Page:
Ofcom Communications Market Report: Letter volumes down but people still value postal service
In its latest Communications Market Report, published today (3 August), the UK regulator Ofcom has noted that although the total addressed letters volumes fell by 4% between 2015 and 2016 to 11.8bn items, nearly nine in ten people (88%) said that they value the option to be able to use the postal service. Ofcom said that the decline in letter volumes “was driven by a 9% decline in Royal Mail’s end-to end letter volume, to 4.7bn items, which accounted for 40% of total letter volumes in 2016”.
And, as one would expect, the postal service was most prized by the older generation. Around 82% of 16-24s said they valued being able to use the post, and this rose to 85% among 25-44s; 91% from the 45-64s; 93% for the 65-74s and 97% among the over 75s.
Other key metrics in the report included the statistic that letter volumes delivered by operators other than Royal Mail have risen from 9m in 2011 to 16m in 2016; and the direct mail share of total advertising spend has declined from 11.4% to 8.0%.
The report noted that the total domestic parcel volume in 2015 – the only year for which it gave a figure – was 1.6bn.
In its analysis of the UK’s parcel market, Ofcom noted: “Online activity continues to drive developments in e-commerce and delivery networks.”
Ofcom added that “price is the consumer’s main concern”, with more than 50% of online shoppers not completing orders online because “delivery charges were too high”.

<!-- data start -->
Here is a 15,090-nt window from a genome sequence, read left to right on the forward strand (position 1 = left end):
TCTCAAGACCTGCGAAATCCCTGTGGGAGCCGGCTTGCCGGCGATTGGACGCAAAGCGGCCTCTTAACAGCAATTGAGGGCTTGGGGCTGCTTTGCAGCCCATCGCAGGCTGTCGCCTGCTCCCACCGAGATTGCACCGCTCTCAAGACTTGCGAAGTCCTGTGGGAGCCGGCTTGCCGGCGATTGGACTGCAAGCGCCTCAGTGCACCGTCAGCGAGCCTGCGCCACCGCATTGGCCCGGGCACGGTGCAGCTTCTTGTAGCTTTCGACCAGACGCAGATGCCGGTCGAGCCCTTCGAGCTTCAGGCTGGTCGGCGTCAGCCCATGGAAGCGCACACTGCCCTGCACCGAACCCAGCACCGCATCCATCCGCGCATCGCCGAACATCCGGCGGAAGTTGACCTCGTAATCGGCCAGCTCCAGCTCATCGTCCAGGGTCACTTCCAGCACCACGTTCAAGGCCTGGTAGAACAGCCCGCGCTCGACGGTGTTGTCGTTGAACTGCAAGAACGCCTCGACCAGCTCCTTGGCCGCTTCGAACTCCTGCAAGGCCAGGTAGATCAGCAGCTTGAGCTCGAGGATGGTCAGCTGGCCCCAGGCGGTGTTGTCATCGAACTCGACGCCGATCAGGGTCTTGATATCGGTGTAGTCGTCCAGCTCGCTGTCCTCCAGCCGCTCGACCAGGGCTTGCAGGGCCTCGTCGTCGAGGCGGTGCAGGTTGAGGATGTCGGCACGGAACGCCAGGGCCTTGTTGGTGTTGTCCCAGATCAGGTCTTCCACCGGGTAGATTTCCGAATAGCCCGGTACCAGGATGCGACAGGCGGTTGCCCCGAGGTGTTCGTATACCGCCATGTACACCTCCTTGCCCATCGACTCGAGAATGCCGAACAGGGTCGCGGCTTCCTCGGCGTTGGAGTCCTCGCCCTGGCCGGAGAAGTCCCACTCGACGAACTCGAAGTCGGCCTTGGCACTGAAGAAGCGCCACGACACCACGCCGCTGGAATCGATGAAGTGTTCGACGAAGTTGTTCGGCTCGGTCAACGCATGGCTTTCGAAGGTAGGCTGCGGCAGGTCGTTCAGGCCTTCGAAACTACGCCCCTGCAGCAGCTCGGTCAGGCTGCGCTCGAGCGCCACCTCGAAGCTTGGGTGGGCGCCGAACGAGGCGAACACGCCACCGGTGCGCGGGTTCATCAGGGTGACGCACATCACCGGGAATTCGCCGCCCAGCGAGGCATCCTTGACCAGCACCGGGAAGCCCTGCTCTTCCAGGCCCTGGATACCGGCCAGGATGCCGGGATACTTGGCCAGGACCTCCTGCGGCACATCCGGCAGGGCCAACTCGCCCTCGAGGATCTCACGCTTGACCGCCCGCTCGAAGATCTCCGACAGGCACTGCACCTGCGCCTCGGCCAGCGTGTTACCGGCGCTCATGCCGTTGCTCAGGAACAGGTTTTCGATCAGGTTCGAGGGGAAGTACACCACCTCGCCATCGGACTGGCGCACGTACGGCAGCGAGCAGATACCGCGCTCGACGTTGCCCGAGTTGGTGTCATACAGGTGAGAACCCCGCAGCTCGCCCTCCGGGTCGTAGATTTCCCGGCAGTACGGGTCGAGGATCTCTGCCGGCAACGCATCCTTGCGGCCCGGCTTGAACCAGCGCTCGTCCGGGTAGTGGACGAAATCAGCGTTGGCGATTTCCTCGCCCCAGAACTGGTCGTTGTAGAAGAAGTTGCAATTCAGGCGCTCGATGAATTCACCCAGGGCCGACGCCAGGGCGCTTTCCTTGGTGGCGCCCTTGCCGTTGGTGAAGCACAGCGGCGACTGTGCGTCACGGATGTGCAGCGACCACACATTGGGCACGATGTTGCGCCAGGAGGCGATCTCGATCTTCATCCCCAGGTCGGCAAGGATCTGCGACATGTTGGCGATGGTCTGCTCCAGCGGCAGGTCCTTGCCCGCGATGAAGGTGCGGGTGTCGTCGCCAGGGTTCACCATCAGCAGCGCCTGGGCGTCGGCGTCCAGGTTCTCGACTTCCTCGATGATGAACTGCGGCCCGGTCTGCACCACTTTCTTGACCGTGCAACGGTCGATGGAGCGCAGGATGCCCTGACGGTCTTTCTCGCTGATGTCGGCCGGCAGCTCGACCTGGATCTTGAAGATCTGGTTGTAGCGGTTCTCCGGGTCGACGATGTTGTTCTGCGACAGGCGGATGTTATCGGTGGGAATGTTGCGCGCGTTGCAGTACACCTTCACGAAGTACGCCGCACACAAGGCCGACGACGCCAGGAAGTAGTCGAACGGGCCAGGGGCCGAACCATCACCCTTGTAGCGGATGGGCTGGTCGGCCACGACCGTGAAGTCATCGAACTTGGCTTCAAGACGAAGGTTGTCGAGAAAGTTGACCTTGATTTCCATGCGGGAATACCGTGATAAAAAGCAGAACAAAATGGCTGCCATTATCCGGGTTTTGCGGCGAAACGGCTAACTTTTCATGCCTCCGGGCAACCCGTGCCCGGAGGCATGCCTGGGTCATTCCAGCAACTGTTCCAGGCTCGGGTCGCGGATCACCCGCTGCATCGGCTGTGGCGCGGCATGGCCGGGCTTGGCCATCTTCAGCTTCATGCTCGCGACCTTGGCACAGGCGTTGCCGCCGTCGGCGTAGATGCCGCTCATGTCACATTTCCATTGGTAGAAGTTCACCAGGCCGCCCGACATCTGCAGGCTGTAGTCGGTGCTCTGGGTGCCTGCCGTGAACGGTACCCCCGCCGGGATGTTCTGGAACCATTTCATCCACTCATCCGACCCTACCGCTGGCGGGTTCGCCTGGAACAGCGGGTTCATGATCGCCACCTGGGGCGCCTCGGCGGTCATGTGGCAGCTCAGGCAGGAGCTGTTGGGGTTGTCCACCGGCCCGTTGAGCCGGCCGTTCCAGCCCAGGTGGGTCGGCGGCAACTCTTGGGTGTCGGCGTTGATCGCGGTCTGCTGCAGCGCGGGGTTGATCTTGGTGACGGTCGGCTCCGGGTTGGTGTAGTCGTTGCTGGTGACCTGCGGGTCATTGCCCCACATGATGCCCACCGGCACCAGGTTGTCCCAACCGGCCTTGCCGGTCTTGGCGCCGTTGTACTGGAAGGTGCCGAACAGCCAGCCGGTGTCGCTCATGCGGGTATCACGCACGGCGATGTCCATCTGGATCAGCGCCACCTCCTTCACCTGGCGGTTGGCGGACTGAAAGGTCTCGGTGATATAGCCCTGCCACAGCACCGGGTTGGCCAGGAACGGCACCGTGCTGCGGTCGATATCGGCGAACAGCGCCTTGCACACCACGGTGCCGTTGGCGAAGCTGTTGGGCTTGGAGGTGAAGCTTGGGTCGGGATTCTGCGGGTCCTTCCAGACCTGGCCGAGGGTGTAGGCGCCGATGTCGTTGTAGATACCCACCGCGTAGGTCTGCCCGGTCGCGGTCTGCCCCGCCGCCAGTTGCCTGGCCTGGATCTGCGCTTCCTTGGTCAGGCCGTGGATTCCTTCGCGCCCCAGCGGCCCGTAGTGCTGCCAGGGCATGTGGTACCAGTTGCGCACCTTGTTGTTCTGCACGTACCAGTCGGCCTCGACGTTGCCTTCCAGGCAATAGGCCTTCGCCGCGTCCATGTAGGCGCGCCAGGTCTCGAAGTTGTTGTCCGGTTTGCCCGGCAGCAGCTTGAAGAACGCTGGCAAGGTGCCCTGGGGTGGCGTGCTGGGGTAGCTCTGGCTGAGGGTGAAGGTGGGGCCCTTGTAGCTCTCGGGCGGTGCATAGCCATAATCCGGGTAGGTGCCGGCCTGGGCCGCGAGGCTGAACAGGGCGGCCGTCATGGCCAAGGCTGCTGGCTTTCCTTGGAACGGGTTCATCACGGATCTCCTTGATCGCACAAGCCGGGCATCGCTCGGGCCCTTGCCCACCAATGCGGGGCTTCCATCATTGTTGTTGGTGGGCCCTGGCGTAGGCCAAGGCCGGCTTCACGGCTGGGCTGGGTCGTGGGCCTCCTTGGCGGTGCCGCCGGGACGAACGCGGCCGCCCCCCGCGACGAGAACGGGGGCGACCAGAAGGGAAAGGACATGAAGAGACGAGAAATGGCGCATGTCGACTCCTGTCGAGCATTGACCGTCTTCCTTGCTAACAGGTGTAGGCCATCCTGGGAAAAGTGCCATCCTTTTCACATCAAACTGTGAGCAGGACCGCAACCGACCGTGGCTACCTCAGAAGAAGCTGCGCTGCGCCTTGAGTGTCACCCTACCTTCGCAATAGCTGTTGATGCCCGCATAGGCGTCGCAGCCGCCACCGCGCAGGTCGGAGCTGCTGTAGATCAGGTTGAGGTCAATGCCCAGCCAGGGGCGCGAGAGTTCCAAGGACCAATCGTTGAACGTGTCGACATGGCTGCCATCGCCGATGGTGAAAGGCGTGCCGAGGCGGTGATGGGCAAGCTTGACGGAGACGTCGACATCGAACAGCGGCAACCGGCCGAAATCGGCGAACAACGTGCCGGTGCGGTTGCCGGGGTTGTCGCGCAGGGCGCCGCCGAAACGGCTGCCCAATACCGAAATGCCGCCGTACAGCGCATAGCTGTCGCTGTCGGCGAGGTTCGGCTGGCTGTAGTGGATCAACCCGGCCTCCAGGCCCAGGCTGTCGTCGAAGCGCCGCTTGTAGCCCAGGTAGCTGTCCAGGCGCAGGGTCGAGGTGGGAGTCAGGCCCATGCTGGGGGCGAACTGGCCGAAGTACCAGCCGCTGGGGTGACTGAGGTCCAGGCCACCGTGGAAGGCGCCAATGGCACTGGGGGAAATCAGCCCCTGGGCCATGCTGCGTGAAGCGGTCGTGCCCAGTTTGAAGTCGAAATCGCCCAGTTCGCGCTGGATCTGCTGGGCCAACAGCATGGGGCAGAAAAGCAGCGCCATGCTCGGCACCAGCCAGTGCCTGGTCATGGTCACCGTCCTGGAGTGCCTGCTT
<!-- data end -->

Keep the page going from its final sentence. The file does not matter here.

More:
While most people still say that their first preference is for home delivery, about half have used a click and collect service to pick up their order in a store. Twelve per cent said they had had a purchase delivered to a parcel shop, 11% to a post office, and 6% said they had had a delivery made to a parcel locker.
UK consumers are now more aware of faster delivery options and Ofcom commented: “More than half (55%) of adults have used next day delivery, 14% have used same-day delivery, and 4% have used within-the-hour delivery.”
But – as many independent reports have also flagged up – consumers are often more interested in free, or at least cheap, delivery, than they are in fast delivery. According to Ofcom: “The relatively limited use of same-day and within-the-hour delivery may also reflect consumers’ unwillingness to pay a premium for delivery.”
On page 224 of the report, Ofcom relayed the findings of a survey in which adults who had received one or more parcels in the past month were provided with a list of companies and asked from which of these they had received a parcel delivery.
Ofcom said: “More than eight in ten (83%) said that Royal Mail had delivered a parcel(s) to them, while just over a quarter (27%) had received one or more from Hermes. A further five companies had delivered a parcel(s) to between 10% and 20% of those who had received one: Yodel (19%), Amazon Logistics (17%), DPD (16%), Parcelforce (13%) and DHL (12%).”